The price of medicines has inevitably always been, and is likely to remain, a long-standing matter of contention between originator companies, governments and patients. It has however become more acute since the launch of some very innovative but very highly priced medicines in recent months, says FTI Consulting’s Darren Kinsella.
Never mind that these drugs are curative (and therefore definitely meet the definition of innovation). Also it does not seem to matter that these medicines are actually cost effective, i.e. they will save the public payer money in the long term: it is the price itself which is the focus of debate. Unsurprisingly, some MEPs have renewed calls for the European Commission to undertake actions against such high prices of medicines and the perceived monopolistic advantage they give to the pharma companies that develop them.
This enduring issue was highlighted during a European Parliament plenary debate in Strasbourg last September on access to life-saving medicines in Europe. The discussion showed a rare convergence of views among MEPs from various sides within the hemicycle, from the left to the right.
Trying to take a new approach to push the Commission into action on this matter, two MEPs, one from the Greens and the other from the centre-left S&D, recently suggested that the Commission applies Article 102 of the Treaty on the Functioning of the European Union (TFEU) to such cases. Article 102 deals with the abuse of dominant positions within the EU’s internal market. In the question, tabled to the Commission for a written answer, the two MEPs asked whether ‘a company with a highly innovative medicine, charging a high price represented behaviour which breaches Article 102 TFEU and thereby constitutes abuse of a dominant position’.
By the time the MEPs tabled their question, the possibility of using Article 102 as a means to control excessive prices had already been discussed elsewhere, notably in The Law and Economics of Article 102 (O’Donoghue, Padilla 2014) which claimed that theoretically, the Article could, in fact, be applied as excessive prices constitute exploitative abuse and therefore a loss in consumer welfare.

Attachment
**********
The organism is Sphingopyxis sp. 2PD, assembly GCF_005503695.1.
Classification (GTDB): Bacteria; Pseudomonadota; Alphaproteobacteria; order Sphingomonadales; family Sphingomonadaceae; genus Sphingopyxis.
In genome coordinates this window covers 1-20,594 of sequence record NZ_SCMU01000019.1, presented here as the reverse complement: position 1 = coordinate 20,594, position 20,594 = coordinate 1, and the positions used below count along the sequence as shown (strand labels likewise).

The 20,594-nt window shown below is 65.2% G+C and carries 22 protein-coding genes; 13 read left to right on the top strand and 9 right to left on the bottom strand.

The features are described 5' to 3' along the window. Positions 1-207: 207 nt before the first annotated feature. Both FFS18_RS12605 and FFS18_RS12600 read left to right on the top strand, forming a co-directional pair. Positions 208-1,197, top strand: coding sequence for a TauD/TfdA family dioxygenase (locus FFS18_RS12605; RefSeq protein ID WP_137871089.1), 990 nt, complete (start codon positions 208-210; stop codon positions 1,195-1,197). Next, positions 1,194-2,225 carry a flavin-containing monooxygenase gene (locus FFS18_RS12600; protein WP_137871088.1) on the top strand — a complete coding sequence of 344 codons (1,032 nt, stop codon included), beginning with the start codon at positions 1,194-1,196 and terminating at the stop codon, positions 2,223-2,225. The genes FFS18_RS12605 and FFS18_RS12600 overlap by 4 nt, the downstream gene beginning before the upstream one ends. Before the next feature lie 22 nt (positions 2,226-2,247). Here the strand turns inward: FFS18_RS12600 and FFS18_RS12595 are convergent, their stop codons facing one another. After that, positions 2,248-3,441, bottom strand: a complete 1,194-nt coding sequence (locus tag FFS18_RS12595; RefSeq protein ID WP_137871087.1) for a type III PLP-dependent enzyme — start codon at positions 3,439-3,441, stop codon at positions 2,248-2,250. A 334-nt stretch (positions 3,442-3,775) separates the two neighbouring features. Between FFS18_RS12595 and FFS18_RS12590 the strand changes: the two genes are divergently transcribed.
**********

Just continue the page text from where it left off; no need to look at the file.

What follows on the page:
The European Commission, however, appears adamant to uphold Article 168 (7) TFEU which stipulates that it is the responsibility of the Member States to manage their own healthcare systems: the Commission therefore argues that it is for Member States to ‘take measures to regulate or influence the prices’ of medicinal products. Despite this, these recent interventions show that MEPs are actively seeking ways to convince the Commission to involve itself in the pricing debate.
TFEU nonetheless allows the EU shared competence in the area of ‘Common Safety Concerns and Public Health Matters’ as well as a competence to act in order to carry out actions supporting, coordinating or supplementing the actions of the Member States in the ‘protection and improvement of human health’. Considering the hands-off approach which the new College of Commissioners, which took office on 1 November, is committed to pursuing, leaving as much to the Member States as possible, it can be expected to keep a low profile on matters where it has no exclusive competence.
That being said, the new Commission has also declared that it will maintain better relations with the Parliament and assured MEPs that it will be more attentive to their concerns. With this in mind, MEPs have acknowledged the reaction of the Commission and have begun to look at alternative avenues it could take, such as through changing the rules on patents (the technicalities of the Unitary Patent Package are currently under review by the Member States). Other possible measures to regulate the uptake of innovative medicines include cooperating on health technology assessment and price transparency, recommending the use of generics and biosimilars in the EU’s annual budgetary control exercise (the Council is provisionally planning a discussion on the ‘European Semester: an enhanced involvement of the health sector’), creating new rules on public procurement on medicines other than for cross-border health threats (already discussed in Council) and revising certain drug-specific regulations (orphan drugs, paediatrics) which could, for example, affect some of the incentives available under the current system – or indeed create new ones.
The pricing debate is one which sees agreement from all positions along the political spectrum, and as discussed, MEPs are exploring various routes through which the EU could act. Despite this, it seems as though MEPs have not yet found a solution, and once they have, it will need to be one upon which they can all agree. Should MEPs be able to find enough support for the Commission to act, we may hear more about this topic in the coming months. We should also bear in mind that, as the Commission will propose less legislation, Parliamentarians will have more time to develop their own initiatives.
Darren Kinsella is Consultant at FTI Consulting Brussels.